National Eating Disorders Association

Something "Needs Improvement," But It's Not Your Body

Caitlin Hamilton, Communications Associate

The phrase, “Needs Improvement” seems like a fair way to assess the spelling or cursive handwriting skills of an elementary school student. But the body composition of an adolescent child? Perhaps not.

The parents of one 12-year-old girl in California recently received a letter from their child’s school (PDF) stating that their daughter’s body composition “needs improvement.” As you can imagine, this letter came as quite a shock, especially since the young woman is muscular, athletic and does Jujitsu four times a week. However, according to the Body Mass Index (BMI) grade given by the school, her body isn’t quite good enough.

The BMI and other such indicators are notoriously inadequate measures of an individual’s overall health and fitness. As such, the controversy over the practice of schools sending home so-called ‘fat letters’ to parents is well-founded in a concern that these reports are misleading (at best) and dangerous (at worst). Yet schools in at least 19 states are required to screen kids for obesity and report BMI scores to parents.

The danger here lies in that fact that these reports send confusing messages to parents and children about weight, which may inadvertently serve to promote unhealthy attitudes and behaviors about size and open the doors for eating disorders in an age-group that is already at risk.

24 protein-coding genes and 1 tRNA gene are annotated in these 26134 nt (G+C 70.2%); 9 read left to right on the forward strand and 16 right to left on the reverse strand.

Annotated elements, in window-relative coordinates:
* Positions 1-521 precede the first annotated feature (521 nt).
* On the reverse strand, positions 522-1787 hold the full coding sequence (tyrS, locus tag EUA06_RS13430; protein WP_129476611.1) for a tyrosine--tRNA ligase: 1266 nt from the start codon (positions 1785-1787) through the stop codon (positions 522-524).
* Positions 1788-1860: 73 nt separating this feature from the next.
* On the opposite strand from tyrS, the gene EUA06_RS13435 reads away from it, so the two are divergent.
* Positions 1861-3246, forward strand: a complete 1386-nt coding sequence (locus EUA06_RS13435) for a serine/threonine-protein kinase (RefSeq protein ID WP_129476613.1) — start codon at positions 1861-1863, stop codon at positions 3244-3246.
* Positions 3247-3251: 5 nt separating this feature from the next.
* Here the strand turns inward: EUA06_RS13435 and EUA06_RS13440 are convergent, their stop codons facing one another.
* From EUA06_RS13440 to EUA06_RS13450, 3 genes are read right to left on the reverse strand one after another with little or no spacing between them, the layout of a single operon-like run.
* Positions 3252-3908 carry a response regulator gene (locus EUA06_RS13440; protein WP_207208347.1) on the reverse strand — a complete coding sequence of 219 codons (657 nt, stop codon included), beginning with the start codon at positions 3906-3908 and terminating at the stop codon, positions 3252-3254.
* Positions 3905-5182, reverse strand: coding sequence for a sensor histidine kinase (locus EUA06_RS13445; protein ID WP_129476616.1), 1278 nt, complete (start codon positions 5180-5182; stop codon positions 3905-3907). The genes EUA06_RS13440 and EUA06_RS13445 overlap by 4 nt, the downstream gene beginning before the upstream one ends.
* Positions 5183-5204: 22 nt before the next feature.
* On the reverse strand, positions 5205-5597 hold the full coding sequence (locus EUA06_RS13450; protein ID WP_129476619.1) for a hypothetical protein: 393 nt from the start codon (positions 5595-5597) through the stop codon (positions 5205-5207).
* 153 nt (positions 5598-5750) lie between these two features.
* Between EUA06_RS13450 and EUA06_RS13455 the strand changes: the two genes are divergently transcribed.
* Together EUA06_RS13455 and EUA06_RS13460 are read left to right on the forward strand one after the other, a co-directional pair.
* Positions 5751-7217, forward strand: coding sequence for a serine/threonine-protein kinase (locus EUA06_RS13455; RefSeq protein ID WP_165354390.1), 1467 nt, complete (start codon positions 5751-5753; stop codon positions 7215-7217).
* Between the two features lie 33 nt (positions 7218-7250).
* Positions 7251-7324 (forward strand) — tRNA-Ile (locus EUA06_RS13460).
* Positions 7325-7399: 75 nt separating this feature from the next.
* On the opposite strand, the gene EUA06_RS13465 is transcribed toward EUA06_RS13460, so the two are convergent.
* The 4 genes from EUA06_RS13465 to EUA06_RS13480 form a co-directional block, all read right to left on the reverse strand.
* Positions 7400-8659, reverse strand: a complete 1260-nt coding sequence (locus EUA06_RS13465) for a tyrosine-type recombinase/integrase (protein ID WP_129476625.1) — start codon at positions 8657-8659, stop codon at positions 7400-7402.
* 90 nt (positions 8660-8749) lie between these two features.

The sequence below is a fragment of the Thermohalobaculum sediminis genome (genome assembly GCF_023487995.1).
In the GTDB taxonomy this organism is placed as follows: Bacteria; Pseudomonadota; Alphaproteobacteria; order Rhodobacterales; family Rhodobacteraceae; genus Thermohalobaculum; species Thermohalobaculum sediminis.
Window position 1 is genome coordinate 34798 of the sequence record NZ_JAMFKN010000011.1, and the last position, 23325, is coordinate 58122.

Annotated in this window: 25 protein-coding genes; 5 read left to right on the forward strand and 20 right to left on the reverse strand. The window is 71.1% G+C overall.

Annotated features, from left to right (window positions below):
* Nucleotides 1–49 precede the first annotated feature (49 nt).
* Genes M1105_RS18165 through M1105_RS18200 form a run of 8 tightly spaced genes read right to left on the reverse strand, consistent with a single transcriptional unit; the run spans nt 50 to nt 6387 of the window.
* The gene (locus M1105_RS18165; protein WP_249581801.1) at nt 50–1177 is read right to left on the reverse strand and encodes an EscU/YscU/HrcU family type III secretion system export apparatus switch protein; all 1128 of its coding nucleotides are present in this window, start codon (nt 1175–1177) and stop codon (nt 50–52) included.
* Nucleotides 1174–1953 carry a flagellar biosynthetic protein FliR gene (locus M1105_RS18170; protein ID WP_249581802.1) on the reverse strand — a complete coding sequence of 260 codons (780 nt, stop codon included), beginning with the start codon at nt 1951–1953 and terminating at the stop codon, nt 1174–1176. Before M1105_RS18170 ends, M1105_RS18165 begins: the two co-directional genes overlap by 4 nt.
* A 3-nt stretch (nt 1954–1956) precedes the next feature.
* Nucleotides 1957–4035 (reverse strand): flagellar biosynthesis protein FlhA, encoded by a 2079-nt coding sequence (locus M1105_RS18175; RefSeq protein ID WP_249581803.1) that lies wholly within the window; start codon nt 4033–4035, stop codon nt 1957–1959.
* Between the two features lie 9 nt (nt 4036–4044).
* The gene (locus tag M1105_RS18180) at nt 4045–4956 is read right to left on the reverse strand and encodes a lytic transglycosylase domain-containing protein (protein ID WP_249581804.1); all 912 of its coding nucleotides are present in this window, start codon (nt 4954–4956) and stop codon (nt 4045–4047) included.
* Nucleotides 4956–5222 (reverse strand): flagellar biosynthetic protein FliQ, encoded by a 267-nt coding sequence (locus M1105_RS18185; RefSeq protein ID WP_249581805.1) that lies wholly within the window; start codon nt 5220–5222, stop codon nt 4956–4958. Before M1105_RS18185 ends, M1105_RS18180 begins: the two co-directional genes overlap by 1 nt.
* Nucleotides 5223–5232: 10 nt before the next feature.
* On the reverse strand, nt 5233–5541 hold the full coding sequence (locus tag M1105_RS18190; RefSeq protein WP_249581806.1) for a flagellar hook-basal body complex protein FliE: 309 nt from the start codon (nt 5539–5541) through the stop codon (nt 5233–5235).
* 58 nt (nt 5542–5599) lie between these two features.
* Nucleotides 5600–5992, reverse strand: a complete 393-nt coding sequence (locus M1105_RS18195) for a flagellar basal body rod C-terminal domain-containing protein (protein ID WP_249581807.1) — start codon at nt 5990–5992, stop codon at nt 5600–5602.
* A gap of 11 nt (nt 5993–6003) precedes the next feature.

For example, did you know that:

  • 42% of 1st-3rd grade girls want to be thinner
  • 81% of 10-year-olds are afraid of being fat
  • 46% of 9-to 11-year-olds are “sometimes” or “very often” on diets and 82% of their families are “sometimes” or “very often” on diets
  • Over one-half of teenage girls and nearly one-third of teenage boys use unhealthy weight control behaviors such as skipping meals, fasting, smoking cigarettes, vomiting, and taking laxatives
  • 35-57% of adolescent girls engage in crash dieting, fasting, self-induced vomiting, diet pills, or laxatives. Overweight girls are more likely than normal weight girls to engage in such extreme  dieting
  • Even among clearly non-overweight girls, over one-third report dieting
  • 35% of “normal dieters” progress to pathological dieting. Of those, 20-25% progress to partial or full-syndrome eating disorders

Thankfully, some school districts are taking to heart the message that the practice of BMI screening is dangerous. Massachusetts recently moved to discontinue the controversial practice and many other states are beginning to rethink how they measure a child’s health.

For more information on how to promote healthy body image and detect eating disorders among students, please see the Educator and Coaches tool kits on our website or the book Healthy Bodies: Teaching Kids What They Need to Know by Kathy Kater, LICSW.